If it was a B-day, my best friend Gray and I would drop off Sophie in the parking lot and then proceed to buy lunch somewhere off campus, more likely than not at Chick-Fil-A. (We had a free period; we weren’t playing hooky, per se.) Gray and I would go back to his house and either do homework or rehearse a scene for theater. At 2:50, we’d leave for our fourth period drama class. (During Senior Assassins in the spring, this routine would also include a patrol of his garage and car to ensure that there were no assassins waiting to soak him. Of course, the one day that Gray forgets to ask me to scout the perimeter, he gets assassinated by someone from our English class.) Once we returned to campus, we’d return to the theater and spend the next 90 minutes in Drama IV performing scenes, having heated discussions about current events, reading through one act plays, and everything in between. If it was show season, we’d drag our bags to the auditorium and prepare to spend the next three hours rehearsing.

    While I loved every moment of my tenure as a demon, some of my fondest memories of the school were spent in the Reynolds Auditorium. I have yet to find a school whose auditorium rivals ours; it’s hard to beat such a beautiful, classically-designed space with 18,96 seats, hundreds of lights, a digital sound system, a trapdoor used by Harry Houdini, and 90 years of history. I have spent countless Thanksgiving assemblies, musical performances, poet laureate presentations, and chorus concerts in the cavernous space, and I loved every single minute. (Appended to the end of this document is my primary CommonApp essay; the prompt was “Describe a place or environment where you are perfectly content. What do you do or experience there, and why is it meaningful to you?” I can thank the auditorium for being my muse.)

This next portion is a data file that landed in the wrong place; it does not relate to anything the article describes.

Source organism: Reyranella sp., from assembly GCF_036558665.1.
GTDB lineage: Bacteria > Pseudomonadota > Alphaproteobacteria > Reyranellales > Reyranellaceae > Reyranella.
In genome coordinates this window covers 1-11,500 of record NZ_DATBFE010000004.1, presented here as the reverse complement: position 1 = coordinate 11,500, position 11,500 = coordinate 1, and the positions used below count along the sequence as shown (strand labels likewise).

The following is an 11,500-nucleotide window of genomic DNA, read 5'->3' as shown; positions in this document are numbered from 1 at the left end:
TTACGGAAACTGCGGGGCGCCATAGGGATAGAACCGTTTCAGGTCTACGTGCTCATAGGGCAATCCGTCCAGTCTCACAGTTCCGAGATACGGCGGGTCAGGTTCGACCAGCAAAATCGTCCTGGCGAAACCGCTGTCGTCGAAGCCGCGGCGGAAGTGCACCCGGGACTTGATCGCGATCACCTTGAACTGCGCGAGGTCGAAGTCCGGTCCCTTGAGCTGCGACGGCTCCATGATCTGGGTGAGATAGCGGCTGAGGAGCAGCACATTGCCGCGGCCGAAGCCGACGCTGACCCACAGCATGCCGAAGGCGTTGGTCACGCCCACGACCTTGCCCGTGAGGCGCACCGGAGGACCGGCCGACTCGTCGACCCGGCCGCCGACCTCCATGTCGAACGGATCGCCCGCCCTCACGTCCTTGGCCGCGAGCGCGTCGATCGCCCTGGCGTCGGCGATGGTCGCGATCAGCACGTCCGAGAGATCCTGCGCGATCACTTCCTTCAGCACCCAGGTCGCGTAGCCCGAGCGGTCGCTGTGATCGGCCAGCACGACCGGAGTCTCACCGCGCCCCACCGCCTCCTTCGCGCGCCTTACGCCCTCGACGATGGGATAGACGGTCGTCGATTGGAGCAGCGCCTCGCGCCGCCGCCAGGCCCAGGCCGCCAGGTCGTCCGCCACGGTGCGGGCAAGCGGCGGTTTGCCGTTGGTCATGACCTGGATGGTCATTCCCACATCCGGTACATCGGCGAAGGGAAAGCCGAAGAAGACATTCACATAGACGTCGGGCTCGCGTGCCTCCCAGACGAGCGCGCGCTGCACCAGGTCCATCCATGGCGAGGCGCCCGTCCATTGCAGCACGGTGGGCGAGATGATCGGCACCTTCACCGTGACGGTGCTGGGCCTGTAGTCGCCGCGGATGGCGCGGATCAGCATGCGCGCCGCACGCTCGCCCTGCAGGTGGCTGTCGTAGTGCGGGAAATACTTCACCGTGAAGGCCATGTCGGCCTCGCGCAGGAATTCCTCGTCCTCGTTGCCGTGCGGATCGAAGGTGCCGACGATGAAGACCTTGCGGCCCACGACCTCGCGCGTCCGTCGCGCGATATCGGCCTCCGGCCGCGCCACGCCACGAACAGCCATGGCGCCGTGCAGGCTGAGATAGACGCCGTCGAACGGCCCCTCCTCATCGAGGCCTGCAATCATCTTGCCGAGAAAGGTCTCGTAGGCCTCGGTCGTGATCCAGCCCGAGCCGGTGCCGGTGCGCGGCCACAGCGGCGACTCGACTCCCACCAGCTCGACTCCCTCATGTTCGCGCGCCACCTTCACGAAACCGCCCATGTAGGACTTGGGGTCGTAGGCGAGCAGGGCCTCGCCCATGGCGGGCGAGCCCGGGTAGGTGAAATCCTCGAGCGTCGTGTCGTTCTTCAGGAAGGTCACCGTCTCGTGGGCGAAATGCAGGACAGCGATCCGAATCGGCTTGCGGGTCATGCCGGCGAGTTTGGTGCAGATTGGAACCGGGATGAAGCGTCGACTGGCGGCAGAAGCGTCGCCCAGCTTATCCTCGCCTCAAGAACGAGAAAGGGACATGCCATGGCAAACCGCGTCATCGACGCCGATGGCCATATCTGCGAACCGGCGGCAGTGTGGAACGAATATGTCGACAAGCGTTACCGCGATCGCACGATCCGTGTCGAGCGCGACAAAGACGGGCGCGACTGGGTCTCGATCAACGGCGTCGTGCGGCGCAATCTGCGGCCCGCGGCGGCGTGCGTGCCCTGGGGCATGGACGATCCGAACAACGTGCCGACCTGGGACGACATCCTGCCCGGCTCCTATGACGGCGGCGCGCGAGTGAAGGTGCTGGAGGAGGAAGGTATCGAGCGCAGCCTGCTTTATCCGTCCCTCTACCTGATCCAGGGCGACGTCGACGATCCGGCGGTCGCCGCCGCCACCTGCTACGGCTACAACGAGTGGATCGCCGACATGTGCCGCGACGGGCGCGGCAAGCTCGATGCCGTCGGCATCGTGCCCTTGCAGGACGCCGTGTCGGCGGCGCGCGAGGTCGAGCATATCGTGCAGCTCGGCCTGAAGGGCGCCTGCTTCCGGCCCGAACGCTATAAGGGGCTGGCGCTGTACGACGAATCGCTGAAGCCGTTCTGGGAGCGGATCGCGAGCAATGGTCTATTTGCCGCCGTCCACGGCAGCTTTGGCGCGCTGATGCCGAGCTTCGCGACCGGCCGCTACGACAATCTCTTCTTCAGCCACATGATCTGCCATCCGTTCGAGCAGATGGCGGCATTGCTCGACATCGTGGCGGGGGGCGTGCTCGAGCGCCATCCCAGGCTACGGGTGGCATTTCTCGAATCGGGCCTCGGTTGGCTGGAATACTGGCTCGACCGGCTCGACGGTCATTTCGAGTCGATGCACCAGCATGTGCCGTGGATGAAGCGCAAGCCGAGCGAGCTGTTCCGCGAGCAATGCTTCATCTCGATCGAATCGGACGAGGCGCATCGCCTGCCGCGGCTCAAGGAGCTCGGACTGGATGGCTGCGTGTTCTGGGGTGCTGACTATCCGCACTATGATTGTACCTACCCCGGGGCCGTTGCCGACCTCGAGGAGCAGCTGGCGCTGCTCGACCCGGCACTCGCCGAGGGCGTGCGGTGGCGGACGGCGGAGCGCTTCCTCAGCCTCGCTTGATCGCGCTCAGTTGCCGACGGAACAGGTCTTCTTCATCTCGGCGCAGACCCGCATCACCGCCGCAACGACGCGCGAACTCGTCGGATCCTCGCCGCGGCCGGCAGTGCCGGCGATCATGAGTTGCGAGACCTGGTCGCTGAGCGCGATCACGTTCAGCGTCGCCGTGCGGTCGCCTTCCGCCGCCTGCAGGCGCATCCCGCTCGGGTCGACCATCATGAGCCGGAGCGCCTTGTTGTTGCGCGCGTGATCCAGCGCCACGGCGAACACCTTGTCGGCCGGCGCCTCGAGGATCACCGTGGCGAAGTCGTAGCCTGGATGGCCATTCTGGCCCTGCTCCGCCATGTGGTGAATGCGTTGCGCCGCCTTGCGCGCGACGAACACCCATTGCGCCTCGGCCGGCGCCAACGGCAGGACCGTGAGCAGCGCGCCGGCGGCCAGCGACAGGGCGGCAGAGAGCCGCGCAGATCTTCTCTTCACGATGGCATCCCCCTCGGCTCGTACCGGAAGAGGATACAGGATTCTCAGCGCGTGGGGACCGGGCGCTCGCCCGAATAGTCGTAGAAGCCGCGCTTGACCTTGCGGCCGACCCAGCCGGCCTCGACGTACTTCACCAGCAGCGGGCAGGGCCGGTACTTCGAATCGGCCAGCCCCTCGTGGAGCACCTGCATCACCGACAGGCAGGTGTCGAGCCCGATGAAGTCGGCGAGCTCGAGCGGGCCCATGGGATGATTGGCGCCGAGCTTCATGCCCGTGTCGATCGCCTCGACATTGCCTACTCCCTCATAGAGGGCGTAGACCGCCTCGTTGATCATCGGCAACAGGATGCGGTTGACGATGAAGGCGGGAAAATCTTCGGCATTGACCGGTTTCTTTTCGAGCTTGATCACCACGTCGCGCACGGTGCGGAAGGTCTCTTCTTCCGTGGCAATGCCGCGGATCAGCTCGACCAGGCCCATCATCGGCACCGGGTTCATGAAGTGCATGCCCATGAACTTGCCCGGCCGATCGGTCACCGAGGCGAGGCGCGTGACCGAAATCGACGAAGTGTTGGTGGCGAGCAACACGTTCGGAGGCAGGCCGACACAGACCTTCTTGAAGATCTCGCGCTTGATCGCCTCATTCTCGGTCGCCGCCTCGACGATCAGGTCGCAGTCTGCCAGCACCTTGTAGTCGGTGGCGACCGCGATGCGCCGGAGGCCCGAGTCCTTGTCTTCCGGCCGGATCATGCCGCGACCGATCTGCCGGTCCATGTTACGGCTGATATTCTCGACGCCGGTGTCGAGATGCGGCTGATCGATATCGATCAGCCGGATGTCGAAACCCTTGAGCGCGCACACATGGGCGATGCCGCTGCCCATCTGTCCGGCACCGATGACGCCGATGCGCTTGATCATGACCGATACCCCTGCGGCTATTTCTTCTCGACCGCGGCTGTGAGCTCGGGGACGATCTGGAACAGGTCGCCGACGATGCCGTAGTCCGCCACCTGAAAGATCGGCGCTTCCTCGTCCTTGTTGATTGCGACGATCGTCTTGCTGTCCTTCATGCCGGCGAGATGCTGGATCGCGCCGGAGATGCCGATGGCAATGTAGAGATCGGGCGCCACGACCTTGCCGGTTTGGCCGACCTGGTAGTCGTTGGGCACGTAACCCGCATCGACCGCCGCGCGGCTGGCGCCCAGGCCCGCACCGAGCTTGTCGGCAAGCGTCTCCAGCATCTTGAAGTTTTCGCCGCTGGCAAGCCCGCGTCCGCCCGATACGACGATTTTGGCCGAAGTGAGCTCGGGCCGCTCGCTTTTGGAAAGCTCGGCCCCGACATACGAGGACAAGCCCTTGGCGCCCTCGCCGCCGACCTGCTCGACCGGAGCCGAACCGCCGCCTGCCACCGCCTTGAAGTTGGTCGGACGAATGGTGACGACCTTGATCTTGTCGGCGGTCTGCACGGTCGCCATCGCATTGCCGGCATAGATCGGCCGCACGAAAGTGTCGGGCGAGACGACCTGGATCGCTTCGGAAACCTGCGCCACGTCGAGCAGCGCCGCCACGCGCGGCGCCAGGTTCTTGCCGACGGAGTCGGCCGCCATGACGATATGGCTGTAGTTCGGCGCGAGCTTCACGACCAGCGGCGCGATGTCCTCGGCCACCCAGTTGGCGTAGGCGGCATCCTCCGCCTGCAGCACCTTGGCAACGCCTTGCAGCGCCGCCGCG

Just as I can’t pick a favorite teacher, I honestly have trouble picking a favorite class. Honors English II taught me how to express myself through writing, Art I showed me that I am not a horrible artist, Honors Chemistry finally demystified chemistry, Honors Civics and Economics made me realize that politics, law, or the economy may very well become my career, Spanish III and IV prepared me to face Sra. Jimenez during junior and senior year, AP English Composition schooled me of the powers of logical argumentation, Photography let me study and hone one of my favorite art forms, Theater IV gave me a family, AP English Literature taught me how to deconstruct the nuance behind the written word, and Acappella made me realize that I can no longer live my life without music. All that said, the hardest class I took at Reynolds was beyond a doubt Mrs. Freitag’s Algebra II Honors class. One needed to be pretty darn attentive during class to avoid falling behind when she explained missed homework questions. The class in general moved at a blistering pace, and I repeatedly found myself in the unfortunate position of having an “ah-ha” moment for the chapter that we finished weeks ago. I had to work hard in that class, which left me with one of the very few B’s on my transcript.